Levels of CXCL1 and IL-6. Cytokines CXCL1/KC and interleukin-6 (IL-6) were measured in WT and Cav-1-/- as markers of the inflammatory response and are expressed in log10 of the BAL concentration in pg/mL (Fig. 4). For these experiments, we assessed cytokine levels at two hours and six hours after high tidal volume ventilation, while control mice were ventilated with protective settings for 30 min. In WT mice, CXCL1 increased from 1.1 ± 0.09 in lungs ventilated with 8 mL/Kg to 1.8 ± 0.17 after two hours of 21 mL/Kg ventilation and to 3.1 ± 0.49 at six hours (n = 3-4, P < 0.05). In Cav-1-/-, this increase was blunted (from 1.1 ± 0.02 with normal tidal volume ventilation to 1.5 ± 0.35 after two hours and to 1.9 ± 0.26 after six hours; n = 3-4, P < 0.05). At six hours of 21 mL/Kg, WT mice had significantly higher levels of CXCL1 in the BAL than Cav-1-/- mice (3.1 ± 0.49 and 1.9 ± 0.26 respectively, n = 3, P < 0.05) but not at 2 hours (1.8 ± 0.17 and 1.5 ± 0.35 respectively, n = 4). Similar observations were made regarding IL-6. In WT mice, IL-6 levels increased from 0.3 ± 0.17 in lungs ventilated 30 minutes with 8 ml/Kg) to 1.5 ± 0.44 (two hours 21 mL/Kg) and to 3.49 ± 0.51 (six hours 21 ml/Kg) (P < 0.05 for comparisons of 21 mL/Kg groups to 8 mL/Kg, n = 3-4). In Cav-1-/- mice, IL-6 levels increased from 0.3 ± 0.23 (30 minutes of 8 ml/Kg) to 1.3 ± 0.78 (two hours of 21 mL/Kg) and 2.5 ± 0.05 (six hours 21 mL/Kg) (n = 3-4, P < 0.05 for comparisons with 8 mL/Kg). IL-6 levels did not differ significantly between groups at two hours (1.5 ± 0.44 for WT and 1.3 ± 0.78 for Cav-1-/- , n = 4, P > 0.05). At six hours however, WT mouse lung BAL contained significantly greater IL-6 compared to Cav-1-/- BAL (3.49 ± 0.51 and 2.5 ± 0.05; n = 3, P < 0.05).
%PMN in BAL. BAL neutrophilia was present in WT mice at six hours but not in Cav-1-/- (22 ± 16 and 4.5 ± 4.6% respectively; n = 5-6, P < 0.05) (Fig. 4C).
The above data suggest blunted biotrauma and inflammation in the absence of Cav-1.
To establish the direct relationship between the absence of Cav-1 and the observed protected phenotype, we rescued Cav-1 expression in Cav-1-/- mice and subjected these to injurious ventilation with 21 mL/Kg (Fig. 5). Liposome-mediated delivery and transduction of eBFP vector or WT myc-tagged-Cav-1 cDNA in lung microvessels rescued Cav-1 expression in lungs of Cav-1-/- mice, as shown by fluorescence microscopy of lung tissue sections (Fig. 5A) and immunoblotting total lung homogenates (Fig. 5B). Mice subsequently underwent injurious ventilation and then 125I-BSA activity was measured in BAL. As expected, BSA permeability following mechanical ventilation was significantly reduced in Cav-1-/- mice compared to WT mice ventilated with high tidal volume. Interestingly, rescue of Cav-1 expression restored the hyperpermeability response observed in WT mice following lung hyperinflation (Fig. 5C).
Endothelial monolayer permeability studies. To determine the role of Cav-1 expression in the endothelial response to vasoactive and permeability enhancing agents, pulmonary microvascular endothelial cells isolated from WT and Cav-1-/- mice were cultured on microporous filters and permeability was measured as the rate of fluorescent albumin flux across the endothelial monolayer. Upon thrombin challenge (1 U/mL), we observed an increase in albumin permeability in WT cells (Fig. 6A). However, in cells obtained from Cav-1-/- mice, no increase albumin permeability in response to thrombin as noted (Fig. 6A).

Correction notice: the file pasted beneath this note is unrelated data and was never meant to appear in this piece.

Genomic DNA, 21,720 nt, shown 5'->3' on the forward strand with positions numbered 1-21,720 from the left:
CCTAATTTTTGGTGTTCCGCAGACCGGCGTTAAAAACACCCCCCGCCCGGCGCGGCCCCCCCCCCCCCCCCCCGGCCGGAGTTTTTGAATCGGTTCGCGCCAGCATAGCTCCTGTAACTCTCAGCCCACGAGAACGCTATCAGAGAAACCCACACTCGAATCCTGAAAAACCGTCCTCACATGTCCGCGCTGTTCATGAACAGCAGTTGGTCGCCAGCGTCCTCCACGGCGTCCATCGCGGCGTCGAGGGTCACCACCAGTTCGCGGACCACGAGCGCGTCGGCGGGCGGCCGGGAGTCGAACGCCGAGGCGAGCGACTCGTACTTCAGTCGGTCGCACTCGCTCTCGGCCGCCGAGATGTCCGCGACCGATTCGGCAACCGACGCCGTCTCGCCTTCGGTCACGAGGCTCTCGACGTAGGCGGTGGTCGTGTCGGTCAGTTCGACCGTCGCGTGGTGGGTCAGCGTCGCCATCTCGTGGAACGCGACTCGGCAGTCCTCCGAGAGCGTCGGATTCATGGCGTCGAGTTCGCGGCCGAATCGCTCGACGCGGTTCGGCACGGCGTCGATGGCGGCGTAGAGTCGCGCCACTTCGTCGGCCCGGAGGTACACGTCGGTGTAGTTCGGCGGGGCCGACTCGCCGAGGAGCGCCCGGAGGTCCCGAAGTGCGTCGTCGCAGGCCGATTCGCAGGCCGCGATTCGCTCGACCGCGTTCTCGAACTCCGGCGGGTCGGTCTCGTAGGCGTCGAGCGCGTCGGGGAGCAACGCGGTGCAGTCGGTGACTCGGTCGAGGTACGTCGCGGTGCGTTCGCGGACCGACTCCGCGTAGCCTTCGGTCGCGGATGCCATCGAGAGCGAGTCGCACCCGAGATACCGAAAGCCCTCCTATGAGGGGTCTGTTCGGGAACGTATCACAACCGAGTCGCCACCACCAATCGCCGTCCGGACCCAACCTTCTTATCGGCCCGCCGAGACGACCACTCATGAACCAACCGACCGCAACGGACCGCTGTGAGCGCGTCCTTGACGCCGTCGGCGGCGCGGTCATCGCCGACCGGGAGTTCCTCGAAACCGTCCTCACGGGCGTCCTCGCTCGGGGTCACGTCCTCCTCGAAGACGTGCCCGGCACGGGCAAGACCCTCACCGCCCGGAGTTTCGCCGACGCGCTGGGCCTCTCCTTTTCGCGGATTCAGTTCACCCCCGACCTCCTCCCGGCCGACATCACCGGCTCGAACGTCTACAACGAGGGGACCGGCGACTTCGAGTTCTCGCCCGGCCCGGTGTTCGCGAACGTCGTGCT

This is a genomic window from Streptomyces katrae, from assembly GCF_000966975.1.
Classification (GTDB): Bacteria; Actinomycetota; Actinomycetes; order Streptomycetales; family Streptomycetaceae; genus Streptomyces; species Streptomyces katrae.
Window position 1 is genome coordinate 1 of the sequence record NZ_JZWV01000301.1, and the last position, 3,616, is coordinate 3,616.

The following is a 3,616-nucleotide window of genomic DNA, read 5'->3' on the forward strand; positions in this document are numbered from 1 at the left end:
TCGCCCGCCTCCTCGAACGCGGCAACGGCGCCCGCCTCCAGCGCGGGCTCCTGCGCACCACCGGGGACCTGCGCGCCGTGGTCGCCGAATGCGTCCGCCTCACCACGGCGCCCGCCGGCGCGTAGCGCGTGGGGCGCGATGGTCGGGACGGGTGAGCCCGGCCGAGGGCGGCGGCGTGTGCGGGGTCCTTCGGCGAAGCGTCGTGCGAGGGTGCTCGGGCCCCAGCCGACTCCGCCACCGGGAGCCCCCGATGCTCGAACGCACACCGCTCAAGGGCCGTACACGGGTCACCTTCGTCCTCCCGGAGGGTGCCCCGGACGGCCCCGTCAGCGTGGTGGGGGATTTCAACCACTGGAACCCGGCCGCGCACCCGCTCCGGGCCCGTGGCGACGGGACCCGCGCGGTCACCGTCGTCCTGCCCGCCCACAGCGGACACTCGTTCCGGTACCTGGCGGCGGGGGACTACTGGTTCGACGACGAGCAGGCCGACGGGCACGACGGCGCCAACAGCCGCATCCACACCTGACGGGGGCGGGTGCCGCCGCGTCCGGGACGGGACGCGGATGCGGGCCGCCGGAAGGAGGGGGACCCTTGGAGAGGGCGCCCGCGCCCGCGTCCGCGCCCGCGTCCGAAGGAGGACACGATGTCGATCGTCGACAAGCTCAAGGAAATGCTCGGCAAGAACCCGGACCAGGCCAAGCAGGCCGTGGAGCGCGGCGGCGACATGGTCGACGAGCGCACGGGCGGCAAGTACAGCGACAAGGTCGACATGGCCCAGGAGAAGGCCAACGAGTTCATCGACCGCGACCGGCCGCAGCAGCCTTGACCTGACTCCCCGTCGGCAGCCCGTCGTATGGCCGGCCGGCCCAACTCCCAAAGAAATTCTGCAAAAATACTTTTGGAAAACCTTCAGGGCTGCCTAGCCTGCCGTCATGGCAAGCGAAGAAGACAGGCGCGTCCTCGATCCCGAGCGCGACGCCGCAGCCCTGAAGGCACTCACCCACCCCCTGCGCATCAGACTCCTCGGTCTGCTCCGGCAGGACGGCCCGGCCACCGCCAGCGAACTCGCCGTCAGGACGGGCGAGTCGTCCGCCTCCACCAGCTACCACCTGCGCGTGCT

Cell-signaling studies. Mitogen-activated protein kinases are important signaling intermediates of the cellular stress response. We thus examined the role of Cav-1 expression on thrombin-induced p44/42 expression and phosphorylation. In WT ECs, robust activation of p44/42 was evident within 5 min following addition of thrombin to the cell culture medium (Fig. 6B). In the absence of Cav-1-/-, however, p44/42 activation was markedly attenuated.
In this study, we demonstrate that Cav-1-/- is required for increased endothelial permeability in ALI induced by mechanical ventilation. In addition to being the major coat protein of caveolar vesicles, Cav-1 binds and inhibits several components of key cell signaling pathways (p44/42, Src, eNOS) and is thus an important regulator of fundamental cellular processes. Several lines of evidence point to a possible involvement of endothelial Cav-1 in the pathological increase in permeability. For example, tyrosine kinases, for which Cav-1 is a substrate, are activated in white blood cells by VILI; Src is a major activator of caveolar albumin uptake triggered by activated neutrophils bound to ICAM-1, and Cav-1 expression can be upregulated in response to bacterial endotoxin stimulation. Here we show that lung distention activates Cav-1, an event important in the generation of lung injury.
In our experiments, Src was phosphorylated within 30 minutes of onset of high tidal volume ventilation which was accompanied by synchronous phosphorylation of Cav-1 at Tyr14. In previous work, it was shown that Cav-1 phosphorylation is a crucial step in endothelial dysfunction induced by oxidants. To determine the functional significance of Cav-1 activation in vivo, we subjected Cav-1-/- mice and appropriate controls to VILI. We found that Cav-1-/- mice were protected from lung permeability increases using two different protocols: (1) by ventilating with 21 mL/Kg and measuring 121 I-BSA uptake in the lung; and (2) by ventilating with 30 cmH 2 O pressure and measuring capillary filtration coefficient. Using these complementary approaches, we found that Cav-1-/- mouse lungs were less susceptible to pulmonary endothelial hyperpermeability induced by injurious ventilation. It seems therefore evident that Cav-1 expression is required for microvascular endothelial cell injury to occur.